“I think it's an issue in the way that we frame what homelessness is and who homeless people are,” Jimison said.  “A lot of people, when they think about homelessness or homeless people, think about ‘drug addicts’ and people who ‘don't wanna put in the work’ to get a job. That just isn't the case though.”

In Tidwell’s experience, most of the youth at Palmetto Place are homeless due to their families being homeless or lack of employment because of the pandemic, not because they abuse drugs.

“It's not that people don't want to do the work or, ya know, want things to be handed to them,” Tidwell said. “It's that everyone needs equitable practices so that they can also strive for independence.”

Jimison believes that working with Palmetto Place has really changed his perspective on what homelessness is and who homeless people are. Through volunteering, he realized that homelessness can affect anyone and is difficult to escape because of how hard it is for homeless people to get a job. Many times, homeless people do not have the clothes to look “professional” in job interviews. Not to mention, holding a job involves having transportation, clean clothes, a mailing address and an ID for applications.

“I mean, think about any time you've ever filled out a job application; the number one thing that they ask is what is your address,” Jimison said. “Usually it's at the top of the application, and if you can't even make it past that, what are you gonna do?”

Jimison explains that many shelters in the area offer programs to help residents obtain driver’s licenses and government IDs. “Which at first made no sense to me,” Jimison said. “But then I realized that that's another thing you have to put on a lot of job applications, and if you don't have one and you don't have a house or a car there's no way to really get one.”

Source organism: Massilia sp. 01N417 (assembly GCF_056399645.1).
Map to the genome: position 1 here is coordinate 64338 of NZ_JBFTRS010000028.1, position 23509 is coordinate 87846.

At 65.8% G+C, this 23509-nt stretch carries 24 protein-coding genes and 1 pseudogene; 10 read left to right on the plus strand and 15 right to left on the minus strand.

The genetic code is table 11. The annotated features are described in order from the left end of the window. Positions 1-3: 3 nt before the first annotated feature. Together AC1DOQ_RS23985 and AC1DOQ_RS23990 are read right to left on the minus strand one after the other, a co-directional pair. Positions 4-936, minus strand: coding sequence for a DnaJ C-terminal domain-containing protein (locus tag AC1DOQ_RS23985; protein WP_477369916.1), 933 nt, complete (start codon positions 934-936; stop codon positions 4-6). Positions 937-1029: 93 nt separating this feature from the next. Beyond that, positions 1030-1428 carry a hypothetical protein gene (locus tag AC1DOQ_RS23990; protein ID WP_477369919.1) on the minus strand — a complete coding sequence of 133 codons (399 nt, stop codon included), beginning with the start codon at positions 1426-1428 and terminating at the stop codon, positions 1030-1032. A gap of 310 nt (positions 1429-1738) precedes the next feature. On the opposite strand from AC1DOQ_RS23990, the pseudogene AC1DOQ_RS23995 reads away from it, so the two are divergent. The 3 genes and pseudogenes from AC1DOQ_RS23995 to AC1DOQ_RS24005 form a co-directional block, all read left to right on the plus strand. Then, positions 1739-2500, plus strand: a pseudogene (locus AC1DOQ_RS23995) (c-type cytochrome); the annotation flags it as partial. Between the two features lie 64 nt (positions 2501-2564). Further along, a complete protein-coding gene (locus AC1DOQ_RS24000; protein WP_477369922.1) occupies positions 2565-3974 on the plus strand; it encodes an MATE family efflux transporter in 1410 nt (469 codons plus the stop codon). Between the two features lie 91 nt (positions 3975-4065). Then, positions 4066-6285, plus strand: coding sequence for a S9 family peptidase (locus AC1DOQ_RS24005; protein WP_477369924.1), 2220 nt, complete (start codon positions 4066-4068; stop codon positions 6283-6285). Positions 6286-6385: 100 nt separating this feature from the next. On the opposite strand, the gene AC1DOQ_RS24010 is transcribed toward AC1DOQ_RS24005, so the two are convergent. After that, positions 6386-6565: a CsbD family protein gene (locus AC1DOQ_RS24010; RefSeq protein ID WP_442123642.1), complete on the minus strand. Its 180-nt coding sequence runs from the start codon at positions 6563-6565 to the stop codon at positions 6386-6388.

With the thousands of job applicants who don’t experience homelessness having access to clean clothes, IDs, transportation and more, it is instrumental for homeless youth to have the same. This would begin to put homeless people on the same playing field as people with homes and give them a better shot at getting a job without judgment and mistrust from employers.

Even then, according to Kylyssa Shay in her "Why Don't Homeless People Just Get Jobs," a third of all homeless people in the nation are employed, but still cannot afford housing. That’s why Palmetto Place also includes a Transitional Housing Program. Samantha’s House in Columbia has seven beds for youth aged 18-21 that have shown readiness for independence but would still like some support. The purpose of this program is to assist youth with their transition into true independence. The program provides transportation to and from work, comprehensive medical and mental health care, meals and other basic necessities.

Jimison has worked closely with Palmetto Place. His organization has been assisting them for the past five years, and he said it has been an amazing experience. AED volunteers have helped organize several events such as their annual Palmetto Place Hero Hustle 5K, virtual game nights for the younger kids and cooking nights where a service chair and members from AED cook a large meal for the residents at Palmetto Place.

“I think that's why I feel so passionately about Palmetto Place... because they're not just shelters where people can live. They really focus on transitioning people back into getting jobs and becoming self-sustainable,” Jimison said.

As Jimison reflected on his experience with Palmetto Place, he said, “It's very clear that homelessness is a big topic in Columbia. Every single time I've been in one of these shelters they say how full they are, they don't have room for the people that they need to serve.”

Tidwell knows this fact all too well. "Our services are definitely going to be necessary for the future and we hope to be able to expand with the help of the community,” she said.

Palmetto Place’s slogan is “Homes Built on Hope,” and the organization tries to live up to this every day. “We're just trying to make [our shelter] as comfy and home-like as possible while still being able to do the programming and still getting the numbers and the successes that we want,” Tidwell said.

“When we were a foster care organization we heard from a lot of the youth…that living here felt more like living at a house or a home than any other place they had lived in through the foster care system,” Tidwell said.

It is exciting to see Palmetto Place’s drive for improvement and optimal care for its residents. Tidwell is looking forward to what the future holds for Palmetto Place. " I only see us getting bigger and better from here." 

Courtney Tidwell’s email address is Courtney@palmettoplace.org. She invites individuals, groups, and clubs to email her about volunteering, donating, or posting on social media to show advocacy.